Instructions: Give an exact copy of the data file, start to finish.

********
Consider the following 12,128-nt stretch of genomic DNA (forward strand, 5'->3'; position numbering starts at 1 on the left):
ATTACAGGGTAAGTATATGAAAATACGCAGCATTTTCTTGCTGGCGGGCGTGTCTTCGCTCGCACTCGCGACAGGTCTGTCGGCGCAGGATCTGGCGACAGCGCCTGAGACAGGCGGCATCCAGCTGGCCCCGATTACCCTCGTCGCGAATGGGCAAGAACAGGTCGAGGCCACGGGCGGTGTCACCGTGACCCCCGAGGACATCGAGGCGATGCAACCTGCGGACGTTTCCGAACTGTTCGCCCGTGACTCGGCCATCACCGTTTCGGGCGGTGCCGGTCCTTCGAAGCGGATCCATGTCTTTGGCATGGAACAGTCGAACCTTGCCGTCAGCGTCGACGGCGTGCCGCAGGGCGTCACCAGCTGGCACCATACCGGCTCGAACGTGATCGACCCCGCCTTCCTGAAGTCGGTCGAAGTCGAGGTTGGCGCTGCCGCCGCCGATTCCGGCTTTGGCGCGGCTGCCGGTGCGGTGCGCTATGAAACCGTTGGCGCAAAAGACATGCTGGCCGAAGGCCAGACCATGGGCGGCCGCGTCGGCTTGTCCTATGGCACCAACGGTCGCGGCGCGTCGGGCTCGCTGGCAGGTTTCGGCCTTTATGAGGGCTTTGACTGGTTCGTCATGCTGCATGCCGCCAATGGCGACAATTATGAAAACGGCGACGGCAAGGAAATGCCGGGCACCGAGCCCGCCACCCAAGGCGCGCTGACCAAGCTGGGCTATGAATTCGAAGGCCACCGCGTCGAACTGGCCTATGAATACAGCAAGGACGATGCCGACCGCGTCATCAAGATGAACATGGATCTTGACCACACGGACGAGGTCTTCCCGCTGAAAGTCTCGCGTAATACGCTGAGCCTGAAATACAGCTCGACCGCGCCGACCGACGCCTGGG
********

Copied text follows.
Consider the following 12,128-nt stretch of genomic DNA (forward strand, 5'->3'; position numbering starts at 1 on the left):
ATTACAGGGTAAGTATATGAAAATACGCAGCATTTTCTTGCTGGCGGGCGTGTCTTCGCTCGCACTCGCGACAGGTCTGTCGGCGCAGGATCTGGCGACAGCGCCTGAGACAGGCGGCATCCAGCTGGCCCCGATTACCCTCGTCGCGAATGGGCAAGAACAGGTCGAGGCCACGGGCGGTGTCACCGTGACCCCCGAGGACATCGAGGCGATGCAACCTGCGGACGTTTCCGAACTGTTCGCCCGTGACTCGGCCATCACCGTTTCGGGCGGTGCCGGTCCTTCGAAGCGGATCCATGTCTTTGGCATGGAACAGTCGAACCTTGCCGTCAGCGTCGACGGCGTGCCGCAGGGCGTCACCAGCTGGCACCATACCGGCTCGAACGTGATCGACCCCGCCTTCCTGAAGTCGGTCGAAGTCGAGGTTGGCGCTGCCGCCGCCGATTCCGGCTTTGGCGCGGCTGCCGGTGCGGTGCGCTATGAAACCGTTGGCGCAAAAGACATGCTGGCCGAAGGCCAGACCATGGGCGGCCGCGTCGGCTTGTCCTATGGCACCAACGGTCGCGGCGCGTCGGGCTCGCTGGCAGGTTTCGGCCTTTATGAGGGCTTTGACTGGTTCGTCATGCTGCATGCCGCCAATGGCGACAATTATGAAAACGGCGACGGCAAGGAAATGCCGGGCACCGAGCCCGCCACCCAAGGCGCGCTGACCAAGCTGGGCTATGAATTCGAAGGCCACCGCGTCGAACTGGCCTATGAATACAGCAAGGACGATGCCGACCGCGTCATCAAGATGAACATGGATCTTGACCACACGGACGAGGTCTTCCCGCTGAAAGTCTCGCGTAATACGCTGAGCCTGAAATACAGCTCGACCGCGCCGACCGACGCCTGGG